Last Updated May 24, 2010 3:23 PM EDT
It's not that simple. In fact, by opposing government fees, the airlines are doing a favor for travelers.
Just because the two types of charges are called "fees" doesn't mean they're the same thing. With airline fees, the idea is (with very few exceptions) to charge a base fare and then give people the option of paying for what is ultimately an optional item. You want food? That's not necessary to get to your destination, so it's extra. Same with baggage. It's not so much a fee as a change in the way airlines price.
From the government's side, fees are not optional. Fees are really additional taxes slapped on to airline tickets in order to fund projects. They are talking about everything from raising the cap on airport-imposed passenger facility charges from $4.50 to $7.00 to instituting a fee for funding the "NextGen" air traffic control system. There are actually quite a large number of fees being discussed that would place a tremendous burden on the world of air travel.
Some seem to be happy to put this burden on the industry. They say, after all, that since airlines are adding fees, they can surely afford to fund these improvements, right? Have you seen their income statements lately?
Airlines are altering their fare structures as fast as they can just to try to stay above water. The industry has lost a shockingly large amount of money over the last few years, and the threat of oil going even higher in the next few years is ominous. There are no massive profits in this industry.
Besides, air travel is already taxed at a higher rate than nearly anything else. For example, while the airlines may charge $123.40 for a very simple roundtrip from Long Beach to Phoenix, nearly a quarter of that go to airports or the government for taxes and fees (actually 23.1 percent). When you start adding multiple connections and international travel, the taxes skyrocket.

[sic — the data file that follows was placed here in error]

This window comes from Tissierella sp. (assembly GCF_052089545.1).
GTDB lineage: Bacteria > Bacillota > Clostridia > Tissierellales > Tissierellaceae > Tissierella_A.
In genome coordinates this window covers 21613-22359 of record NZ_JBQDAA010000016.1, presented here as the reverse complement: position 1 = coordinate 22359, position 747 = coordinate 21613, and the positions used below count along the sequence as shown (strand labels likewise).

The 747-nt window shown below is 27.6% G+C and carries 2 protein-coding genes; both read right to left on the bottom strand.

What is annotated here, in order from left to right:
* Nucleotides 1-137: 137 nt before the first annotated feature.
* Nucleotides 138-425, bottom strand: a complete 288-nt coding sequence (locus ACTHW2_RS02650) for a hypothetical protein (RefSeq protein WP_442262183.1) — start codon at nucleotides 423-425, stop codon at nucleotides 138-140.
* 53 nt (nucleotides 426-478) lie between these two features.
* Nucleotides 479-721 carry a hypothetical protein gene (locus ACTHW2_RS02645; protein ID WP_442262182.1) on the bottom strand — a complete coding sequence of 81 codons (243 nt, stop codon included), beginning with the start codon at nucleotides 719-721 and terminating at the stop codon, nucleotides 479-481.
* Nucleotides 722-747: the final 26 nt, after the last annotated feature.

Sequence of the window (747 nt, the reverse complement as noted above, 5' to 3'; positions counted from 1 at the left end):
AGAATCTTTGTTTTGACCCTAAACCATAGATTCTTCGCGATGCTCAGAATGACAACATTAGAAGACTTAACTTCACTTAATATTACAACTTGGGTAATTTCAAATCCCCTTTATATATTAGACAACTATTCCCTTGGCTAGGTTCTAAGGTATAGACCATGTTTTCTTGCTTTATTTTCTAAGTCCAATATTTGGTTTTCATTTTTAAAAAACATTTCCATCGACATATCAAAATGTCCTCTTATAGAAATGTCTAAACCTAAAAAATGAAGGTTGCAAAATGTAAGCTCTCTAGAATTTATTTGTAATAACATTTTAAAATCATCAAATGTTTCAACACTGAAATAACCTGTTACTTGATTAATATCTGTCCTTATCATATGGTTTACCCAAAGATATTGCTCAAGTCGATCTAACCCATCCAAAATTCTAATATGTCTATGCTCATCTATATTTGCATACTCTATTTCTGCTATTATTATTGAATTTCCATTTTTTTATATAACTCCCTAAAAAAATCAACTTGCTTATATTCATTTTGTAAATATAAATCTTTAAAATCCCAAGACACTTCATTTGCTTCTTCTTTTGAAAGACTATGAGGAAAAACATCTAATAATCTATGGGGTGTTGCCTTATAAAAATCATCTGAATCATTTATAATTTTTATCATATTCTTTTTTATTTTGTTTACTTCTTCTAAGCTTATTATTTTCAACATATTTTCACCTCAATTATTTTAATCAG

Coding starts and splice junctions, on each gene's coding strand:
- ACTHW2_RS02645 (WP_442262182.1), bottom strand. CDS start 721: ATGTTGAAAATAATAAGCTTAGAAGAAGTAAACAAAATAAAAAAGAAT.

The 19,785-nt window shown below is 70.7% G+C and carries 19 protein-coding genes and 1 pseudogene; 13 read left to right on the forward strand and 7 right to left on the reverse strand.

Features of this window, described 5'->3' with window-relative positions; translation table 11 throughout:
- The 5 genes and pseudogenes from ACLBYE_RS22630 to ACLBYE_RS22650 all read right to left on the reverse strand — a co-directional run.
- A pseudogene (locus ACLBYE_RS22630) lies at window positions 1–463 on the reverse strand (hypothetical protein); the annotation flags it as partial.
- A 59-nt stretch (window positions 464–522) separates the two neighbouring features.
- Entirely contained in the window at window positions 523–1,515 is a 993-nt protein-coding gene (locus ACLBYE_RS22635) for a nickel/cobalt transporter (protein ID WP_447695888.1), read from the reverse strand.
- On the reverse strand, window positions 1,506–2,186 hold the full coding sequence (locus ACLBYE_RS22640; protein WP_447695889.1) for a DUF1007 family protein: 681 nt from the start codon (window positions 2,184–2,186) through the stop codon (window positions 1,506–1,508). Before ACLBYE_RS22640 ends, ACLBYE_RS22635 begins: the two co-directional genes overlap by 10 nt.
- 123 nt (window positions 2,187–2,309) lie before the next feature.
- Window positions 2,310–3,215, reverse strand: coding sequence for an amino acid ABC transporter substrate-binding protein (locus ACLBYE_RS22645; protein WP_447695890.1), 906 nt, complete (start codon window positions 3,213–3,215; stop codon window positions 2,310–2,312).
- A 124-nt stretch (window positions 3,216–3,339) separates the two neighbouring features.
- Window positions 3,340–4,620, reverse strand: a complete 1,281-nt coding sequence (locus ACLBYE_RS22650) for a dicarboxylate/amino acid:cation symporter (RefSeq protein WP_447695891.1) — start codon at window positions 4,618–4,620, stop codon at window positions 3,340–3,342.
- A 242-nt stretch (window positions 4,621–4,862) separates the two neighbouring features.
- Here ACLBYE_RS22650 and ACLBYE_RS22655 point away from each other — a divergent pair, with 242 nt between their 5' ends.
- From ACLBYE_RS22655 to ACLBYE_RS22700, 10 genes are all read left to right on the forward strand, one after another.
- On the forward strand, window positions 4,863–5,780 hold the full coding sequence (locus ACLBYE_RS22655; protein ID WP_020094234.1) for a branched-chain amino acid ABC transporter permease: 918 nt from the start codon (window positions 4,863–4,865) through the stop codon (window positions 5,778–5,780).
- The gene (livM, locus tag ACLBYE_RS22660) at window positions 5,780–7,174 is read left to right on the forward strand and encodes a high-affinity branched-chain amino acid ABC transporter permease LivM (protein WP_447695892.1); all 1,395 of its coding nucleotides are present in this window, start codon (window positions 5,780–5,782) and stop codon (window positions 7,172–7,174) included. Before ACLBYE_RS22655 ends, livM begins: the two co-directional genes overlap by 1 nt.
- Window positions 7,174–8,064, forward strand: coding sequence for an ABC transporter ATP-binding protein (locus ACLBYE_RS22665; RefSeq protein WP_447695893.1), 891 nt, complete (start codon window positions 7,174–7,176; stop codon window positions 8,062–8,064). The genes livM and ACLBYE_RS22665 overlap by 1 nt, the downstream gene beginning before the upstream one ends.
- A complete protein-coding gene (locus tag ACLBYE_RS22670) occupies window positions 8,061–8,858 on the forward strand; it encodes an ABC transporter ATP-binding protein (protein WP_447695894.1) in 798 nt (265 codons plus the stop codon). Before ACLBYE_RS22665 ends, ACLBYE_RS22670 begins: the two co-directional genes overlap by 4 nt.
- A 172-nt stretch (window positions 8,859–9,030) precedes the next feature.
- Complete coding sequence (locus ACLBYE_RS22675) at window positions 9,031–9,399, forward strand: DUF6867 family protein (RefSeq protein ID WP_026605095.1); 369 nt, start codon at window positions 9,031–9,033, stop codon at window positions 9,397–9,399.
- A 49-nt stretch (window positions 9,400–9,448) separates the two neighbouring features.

But here's the real issue. When the government adds fees, they aren't taxing the airlines. Anything that the airlines pay for ultimately has to be passed through to the travelers. So an additional government fee is a fee for travelers, and it's not an optional one.
Let's say that the passenger facility charge cap goes up from $4.50 to $7. That right there makes your Long Beach to Phoenix ticket $128.40. Throw in a few of the other fees you're talking about and you'll be well over $130. The airlines will get only two-thirds of what you pay.
The worst part? Maybe at $123.40 there is enough demand to keep the flight going. But what if it's up another $10? Demand will drop, and that flight may no longer be profitable. Instead of having to contend with higher fares, travelers will simply lose the flight as an option completely. This has happened to marginal routes in the past and it's likely to happen again.
So when the airlines are fighting government fees despite adding their own, they aren't being hypocritical. They're really trying to stay afloat and to keep as many people flying as possible.
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